New default: Content Until recently, we designed our websites this way: with a Logo Banner and navigation at the top, subnavigation on the left, widgets on the right, and footer on the bottom. When all this is done, we then cram the content into a small space in the middle. It's as if we're not confident in our content and try to offer something else that users might like. Focus on the middle, make sure it works, looks good, and is readable. Make sure everyone understands it and finds it useful. Once you've finished the content section, you can ask yourself, does this content really need a Banner? Logo? Subnavigation? Does it have to have a navigation? Does it really need all these widgets? The answer to that last question is clearly "no." I don't understand the use of these widgets. In my opinion, no widget is more beautiful than a blank space. Starting with the content can help us find a lot of interesting solutions. For example, does a Logo really need to be at the top of every page? In many web pages, the footer section may work better, such as in a numeric type of navigation, or in the registration page. Many of the links in the subnavigation may be better placed in the relevant part of the main content area. When looking at page layout, is primary navigation more important than primary content? In most cases, no. I usually think of navigation as footer content. Placing a "jump" link at the top of the page can take visitors to the navigation, or get the navigation and display it at the top. In the age of responsive Web design, we need a lot of new, smart solutions.


After reading the above, you probably understand that this is just process improvement. Start with text, design the text, optimize it for different screen sizes and devices, and then further optimize it for special properties, such as mouse use, design for fat fingers. Many Web developers build websites based on this principle. They turned beautiful Photoshop drawings into the different layers mentioned above. This can work well if the developer has a good sense of design and attention to detail. But if they're not, which they are in most cases, it's easy to design poorly usable, crude products. I'm not saying that designers should not use Photoshop. If that's your tool, keep using it. But remember, you're designing different layers of the Web, not layers in Photoshop. There is more to a Web than a single beautiful image. People look at our designs in a variety of ways, and we're designing for all of them. Remember, we're not just designing for ceos using laptops, but for people on trains or using free Wi-Fi.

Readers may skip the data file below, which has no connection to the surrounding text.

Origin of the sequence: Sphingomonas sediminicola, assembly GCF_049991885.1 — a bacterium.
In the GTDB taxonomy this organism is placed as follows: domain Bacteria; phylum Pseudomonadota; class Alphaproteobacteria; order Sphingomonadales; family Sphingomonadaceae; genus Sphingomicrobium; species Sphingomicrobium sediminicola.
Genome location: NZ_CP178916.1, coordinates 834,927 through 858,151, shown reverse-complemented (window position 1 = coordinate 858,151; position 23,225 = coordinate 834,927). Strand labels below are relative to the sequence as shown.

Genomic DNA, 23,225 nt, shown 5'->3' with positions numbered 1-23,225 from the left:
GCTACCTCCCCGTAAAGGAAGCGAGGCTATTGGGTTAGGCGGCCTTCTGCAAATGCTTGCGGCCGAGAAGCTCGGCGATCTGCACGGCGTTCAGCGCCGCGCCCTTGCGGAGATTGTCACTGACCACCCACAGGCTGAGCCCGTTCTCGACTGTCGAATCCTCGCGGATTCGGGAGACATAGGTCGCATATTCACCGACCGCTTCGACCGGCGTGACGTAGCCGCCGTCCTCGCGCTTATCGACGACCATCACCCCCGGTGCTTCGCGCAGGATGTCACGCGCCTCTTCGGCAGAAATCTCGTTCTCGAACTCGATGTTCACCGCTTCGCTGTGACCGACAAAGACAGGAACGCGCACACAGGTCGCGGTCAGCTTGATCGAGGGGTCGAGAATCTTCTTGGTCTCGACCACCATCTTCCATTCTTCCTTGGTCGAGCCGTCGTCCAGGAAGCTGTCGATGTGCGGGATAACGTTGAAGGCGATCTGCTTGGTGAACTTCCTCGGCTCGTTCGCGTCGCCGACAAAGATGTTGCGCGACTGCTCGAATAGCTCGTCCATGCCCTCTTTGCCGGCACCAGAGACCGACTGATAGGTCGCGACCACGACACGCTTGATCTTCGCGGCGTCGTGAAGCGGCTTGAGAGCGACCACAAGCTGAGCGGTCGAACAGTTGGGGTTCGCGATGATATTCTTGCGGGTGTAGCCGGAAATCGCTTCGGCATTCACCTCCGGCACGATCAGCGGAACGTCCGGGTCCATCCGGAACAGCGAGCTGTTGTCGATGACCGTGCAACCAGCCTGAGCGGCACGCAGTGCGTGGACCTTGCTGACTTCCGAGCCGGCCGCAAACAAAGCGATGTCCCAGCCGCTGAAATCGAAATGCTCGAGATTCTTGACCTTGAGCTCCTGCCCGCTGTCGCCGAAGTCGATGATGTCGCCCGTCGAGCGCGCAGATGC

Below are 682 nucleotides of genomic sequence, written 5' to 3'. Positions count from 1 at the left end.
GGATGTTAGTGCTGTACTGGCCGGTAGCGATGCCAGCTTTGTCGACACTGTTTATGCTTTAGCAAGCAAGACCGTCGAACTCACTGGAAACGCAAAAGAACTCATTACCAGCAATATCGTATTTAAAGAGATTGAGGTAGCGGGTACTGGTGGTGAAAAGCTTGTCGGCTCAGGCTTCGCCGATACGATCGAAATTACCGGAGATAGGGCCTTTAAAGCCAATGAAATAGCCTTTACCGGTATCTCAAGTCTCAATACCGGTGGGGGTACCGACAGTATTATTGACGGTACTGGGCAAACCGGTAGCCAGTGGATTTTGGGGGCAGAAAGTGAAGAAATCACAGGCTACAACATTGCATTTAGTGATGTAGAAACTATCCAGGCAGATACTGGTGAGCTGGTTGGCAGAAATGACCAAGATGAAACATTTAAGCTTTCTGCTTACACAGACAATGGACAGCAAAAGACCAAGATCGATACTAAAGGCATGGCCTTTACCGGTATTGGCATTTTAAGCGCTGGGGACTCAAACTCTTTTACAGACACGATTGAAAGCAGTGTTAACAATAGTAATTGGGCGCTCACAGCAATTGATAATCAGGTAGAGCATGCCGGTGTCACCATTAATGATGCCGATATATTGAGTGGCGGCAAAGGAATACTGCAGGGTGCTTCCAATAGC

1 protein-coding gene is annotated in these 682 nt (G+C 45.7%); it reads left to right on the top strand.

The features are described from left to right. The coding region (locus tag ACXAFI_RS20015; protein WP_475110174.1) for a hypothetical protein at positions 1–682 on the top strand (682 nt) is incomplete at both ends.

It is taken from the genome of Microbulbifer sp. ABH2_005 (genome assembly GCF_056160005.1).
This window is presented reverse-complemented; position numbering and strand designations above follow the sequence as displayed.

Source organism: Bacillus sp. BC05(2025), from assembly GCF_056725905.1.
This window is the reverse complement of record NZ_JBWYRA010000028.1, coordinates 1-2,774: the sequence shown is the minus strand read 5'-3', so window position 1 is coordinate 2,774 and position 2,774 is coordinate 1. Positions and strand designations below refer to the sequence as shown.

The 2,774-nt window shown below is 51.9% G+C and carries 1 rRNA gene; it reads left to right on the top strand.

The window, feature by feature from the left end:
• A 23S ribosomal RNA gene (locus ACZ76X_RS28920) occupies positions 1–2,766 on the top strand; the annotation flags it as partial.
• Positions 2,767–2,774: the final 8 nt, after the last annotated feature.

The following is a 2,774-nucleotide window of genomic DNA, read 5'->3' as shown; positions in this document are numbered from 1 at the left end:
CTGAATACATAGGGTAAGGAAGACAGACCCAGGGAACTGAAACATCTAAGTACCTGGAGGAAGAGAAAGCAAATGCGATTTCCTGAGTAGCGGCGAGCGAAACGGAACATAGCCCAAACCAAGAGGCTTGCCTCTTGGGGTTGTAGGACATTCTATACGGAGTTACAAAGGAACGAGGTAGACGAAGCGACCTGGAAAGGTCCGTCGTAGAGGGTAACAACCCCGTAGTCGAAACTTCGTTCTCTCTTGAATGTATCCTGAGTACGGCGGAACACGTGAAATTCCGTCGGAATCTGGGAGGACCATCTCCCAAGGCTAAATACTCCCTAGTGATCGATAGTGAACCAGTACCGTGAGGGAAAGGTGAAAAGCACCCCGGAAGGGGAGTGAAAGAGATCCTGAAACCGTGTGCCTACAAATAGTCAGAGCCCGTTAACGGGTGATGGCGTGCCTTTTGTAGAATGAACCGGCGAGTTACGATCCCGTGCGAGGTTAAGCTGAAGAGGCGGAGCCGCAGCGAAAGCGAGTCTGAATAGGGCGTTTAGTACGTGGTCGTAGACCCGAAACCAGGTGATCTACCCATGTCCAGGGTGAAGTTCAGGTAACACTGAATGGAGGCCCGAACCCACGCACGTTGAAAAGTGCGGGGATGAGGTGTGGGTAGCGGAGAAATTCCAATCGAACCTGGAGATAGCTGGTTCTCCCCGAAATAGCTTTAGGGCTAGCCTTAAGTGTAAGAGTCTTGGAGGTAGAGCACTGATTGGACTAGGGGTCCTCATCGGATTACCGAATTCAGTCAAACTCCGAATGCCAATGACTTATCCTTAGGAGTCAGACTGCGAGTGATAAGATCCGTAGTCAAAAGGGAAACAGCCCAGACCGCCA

As mentioned above, Photoshop has been overused in designing the Web. The lack of good design tools is one of the reasons why process improvement is difficult to carry out. Most of the tools we use are to help us add "polish" to our website, not design its core. Fortunately, there are more and more small design tools for specific functions. For example, Gridset helps us design grids for different screen sizes. Good design tools can help define typography. By incorporating these design tools into our design process, we can design better works.

Matters needing attention

Web design is very different now than it used to be. Fixed, monolithic interactions no longer work. Our design process needs a fresh start. In addition to the above mentioned, there are many. Take our usual form, which could be covered in a series of articles. I hope you can innovate more good methods in the design process.